Fast Company July/August 2017

Fast Company is the world’s leading progressive business media brand, with a unique editorial focus on innovation in technology, leadership, world changing ideas, and design. Written for, by, and about the most progressive business leaders, Fast Company inspires readers to think beyond traditional boundaries, lead conversations, and create the future of business.

United States
Mansueto Ventures LLC
6 Issues

in this issue

3 min
something to believe in

What kind of world do you want to live in? This is a question that is always worthwhile to ask ourselves. For me, I’d be cool with a world full of electric cars and self-sustaining solar-powered homes. It would be great if we weren’t spewing so many toxins into the environment, and if we sustainably generated our own energy. That may be why so many people are enamored of Elon Musk, the founder and CEO of Tesla. His business is predicated on a vision of the future that’s pretty darn appealing. I’d also love a world where people can seamlessly share content, and where everyone with a creative idea has an equal opportunity to publicize their work—and make a living from it. That’s the promise behind YouTube, and one reason folks…

2 min
wheels of fortune

Sarah Robb O’Hagan CEO, Flywheel Sports When the indoor-cycling startup Flywheel Sports asked Sarah Robb O’Hagan to be its new CEO in 2016, she didn’t have to think long about her answer. “I was like, ‘Absolutely not,’ ” recalls the executive, who had left her job as president of exercise chain Equinox (parent company of Flywheel competitor SoulCycle) earlier that year. At the time, she was writing her first book, and she wasn’t eager to return to the C-suite. But as Flywheel continued to pursue her, Robb O’Hagan grew more impressed with the brand’s focus on fitness, technology, and personal growth. Finally, she took the job. Almost six months later, the New Zealand native is steering Flywheel in new directions. This fall, the company is moving into Peloton’s territory and launching its own…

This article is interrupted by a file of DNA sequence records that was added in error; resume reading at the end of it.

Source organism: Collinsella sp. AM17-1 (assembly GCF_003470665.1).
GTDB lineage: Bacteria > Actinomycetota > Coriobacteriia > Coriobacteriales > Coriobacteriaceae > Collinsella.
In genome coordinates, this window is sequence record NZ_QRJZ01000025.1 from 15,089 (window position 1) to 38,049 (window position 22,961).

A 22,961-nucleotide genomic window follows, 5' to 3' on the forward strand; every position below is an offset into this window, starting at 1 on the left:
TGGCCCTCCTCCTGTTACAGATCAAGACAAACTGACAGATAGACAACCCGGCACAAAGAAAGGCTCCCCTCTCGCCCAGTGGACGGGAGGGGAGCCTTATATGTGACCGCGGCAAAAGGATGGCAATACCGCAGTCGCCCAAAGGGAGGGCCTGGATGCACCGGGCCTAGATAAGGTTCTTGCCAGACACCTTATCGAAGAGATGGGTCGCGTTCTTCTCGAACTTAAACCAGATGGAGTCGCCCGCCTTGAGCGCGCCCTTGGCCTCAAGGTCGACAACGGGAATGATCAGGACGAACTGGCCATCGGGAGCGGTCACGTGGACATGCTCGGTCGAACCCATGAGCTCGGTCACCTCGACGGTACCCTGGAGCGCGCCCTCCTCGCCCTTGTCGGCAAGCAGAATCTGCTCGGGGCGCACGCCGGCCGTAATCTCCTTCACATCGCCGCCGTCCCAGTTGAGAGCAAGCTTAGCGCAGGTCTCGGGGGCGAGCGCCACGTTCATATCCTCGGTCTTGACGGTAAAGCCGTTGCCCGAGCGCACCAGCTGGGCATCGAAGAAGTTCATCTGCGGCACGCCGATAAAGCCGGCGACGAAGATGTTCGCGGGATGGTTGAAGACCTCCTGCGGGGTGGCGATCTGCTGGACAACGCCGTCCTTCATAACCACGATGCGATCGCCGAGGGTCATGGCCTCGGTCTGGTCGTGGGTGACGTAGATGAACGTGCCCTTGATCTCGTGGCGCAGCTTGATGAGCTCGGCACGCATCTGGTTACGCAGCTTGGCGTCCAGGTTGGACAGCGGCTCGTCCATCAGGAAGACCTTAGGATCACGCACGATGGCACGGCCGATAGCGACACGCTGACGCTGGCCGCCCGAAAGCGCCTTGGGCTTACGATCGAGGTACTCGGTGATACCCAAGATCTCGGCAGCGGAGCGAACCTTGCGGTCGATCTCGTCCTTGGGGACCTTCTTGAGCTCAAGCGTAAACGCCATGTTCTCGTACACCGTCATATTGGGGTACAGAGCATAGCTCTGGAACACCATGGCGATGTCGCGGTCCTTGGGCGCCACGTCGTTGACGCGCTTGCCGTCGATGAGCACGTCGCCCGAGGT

4 min
the mayo effect

Unilever In April, consumer-goods giant Unilever, the parent company of more than 80 food brands including Hellmann’s and Ben & Jerry’s, moved further into the fast-growing natural-foods market with its reported $140 million acquisition of condiment maker Sir Kensington’s. Founded in 2010, the startup is known for its artisanal, non-GMO ketchups, mustards, and mayonnaises; its vegan Fabanaise swaps eggs for aquafaba, the liquid left over after cooking chickpeas. With products in only 6,000 stores nationwide, Sir Kensington’s is minuscule compared to Hellmann’s, America’s No. 1 mayo brand. But the buy comes as Unilever is looking for ways to recapture consumers’ attention—and revitalize its portfolio—after a sales slowdown that has spurred it to consider selling off some of its food brands. “There is an energy and spirit that comes with a small company…

1 min
how to kill your cubicle

WeWork The WeWork approach to office design—combining stylish-yetutilitarian shared work spaces with lively, collaborative social scenes—has become synonymous with startup culture. But big businesses also want in on what chief product officer David Fano calls the “WeWork vibe”—not to mention its cost and space efficiencies. In April, Fano announced a new initiative for the company: WeWork On-Site will provide businesses that have more than 1,000 employees and 50,000 square feet with interior design services and office-management support (such as conference-room booking and event planning). They’ll also have access to a “community manager,” who can connect employees with WeWork’s broader network of camaraderie-building programs, such as its annual adult summer camp. The ultimate goal, though, is to teach companies how to use space more efficiently—in other words, how to cowork. Earlier this year,…

2 min
the recommender

Design Twins planters From $140 “I’m trying to surround myself with little luxuries that make me feel happier and healthier, especially fresh greenery. I like pairing these hand-painted pots from Design Twins with some fiddle-leaves, ZZ plants, and cacti.” Mike Fuerstman Cofounder and creative director, Pendry Hotels Everything but the House Priced per item “I’m slightly addicted to the Everything but the House app. I used to have more time for frequenting estate sales and I miss the thrill of the hunt, but this is a great replacement. You can find some amazing gems—literally and figuratively!” Raina Penchansky Cofounder and chief strategy officer, Digital Brand Architects Zwift cycling app $10 a month “I enjoy cycling and need to do it daily. Zwift is a gaming app that hooks up to your devices via Bluetooth so you can simulate an…

9 min
heat of the moment

A decade after the Oscar-winning documentary An Inconvenient Truth made the threat of climate change real to millions of moviegoers, the film’s star, Al Gore, is back to make it even more so. In An Inconvenient Sequel, due in theaters July 28, he shares an outlook that is both more dire and more optimistic: Last year was the hottest ever on record, but it also marked a high point for installations of renewable energy. Gore believes that the momentum for positive change has become unstoppable, no matter what current politics might indicate. “We will solve this crisis,” Gore says. “No doubt about it.” What made you want to make a sequel to An Inconvenient Truth? Since we still have so much work to do, a lot of people over the past…